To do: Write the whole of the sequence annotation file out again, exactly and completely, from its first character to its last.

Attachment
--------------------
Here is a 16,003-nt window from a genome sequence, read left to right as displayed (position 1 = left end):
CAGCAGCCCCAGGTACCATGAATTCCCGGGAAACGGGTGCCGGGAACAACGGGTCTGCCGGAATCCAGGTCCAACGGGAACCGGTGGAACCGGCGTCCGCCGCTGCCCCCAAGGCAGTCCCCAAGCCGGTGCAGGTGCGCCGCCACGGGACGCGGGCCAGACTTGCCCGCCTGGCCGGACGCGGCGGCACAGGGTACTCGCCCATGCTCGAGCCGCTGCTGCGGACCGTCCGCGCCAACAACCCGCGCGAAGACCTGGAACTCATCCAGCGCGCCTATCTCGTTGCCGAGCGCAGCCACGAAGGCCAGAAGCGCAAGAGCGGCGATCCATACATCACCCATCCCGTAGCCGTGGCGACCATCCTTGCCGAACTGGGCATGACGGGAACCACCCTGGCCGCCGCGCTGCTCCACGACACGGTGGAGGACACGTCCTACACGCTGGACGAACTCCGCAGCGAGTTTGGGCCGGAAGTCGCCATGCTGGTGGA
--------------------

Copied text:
Here is a 16,003-nt window from a genome sequence, read left to right as displayed (position 1 = left end):
CAGCAGCCCCAGGTACCATGAATTCCCGGGAAACGGGTGCCGGGAACAACGGGTCTGCCGGAATCCAGGTCCAACGGGAACCGGTGGAACCGGCGTCCGCCGCTGCCCCCAAGGCAGTCCCCAAGCCGGTGCAGGTGCGCCGCCACGGGACGCGGGCCAGACTTGCCCGCCTGGCCGGACGCGGCGGCACAGGGTACTCGCCCATGCTCGAGCCGCTGCTGCGGACCGTCCGCGCCAACAACCCGCGCGAAGACCTGGAACTCATCCAGCGCGCCTATCTCGTTGCCGAGCGCAGCCACGAAGGCCAGAAGCGCAAGAGCGGCGATCCATACATCACCCATCCCGTAGCCGTGGCGACCATCCTTGCCGAACTGGGCATGACGGGAACCACCCTGGCCGCCGCGCTGCTCCACGACACGGTGGAGGACACGTCCTACACGCTGGACGAACTCCGCAGCGAGTTTGGGCCGGAAGTCGCCATGCTGGTGGA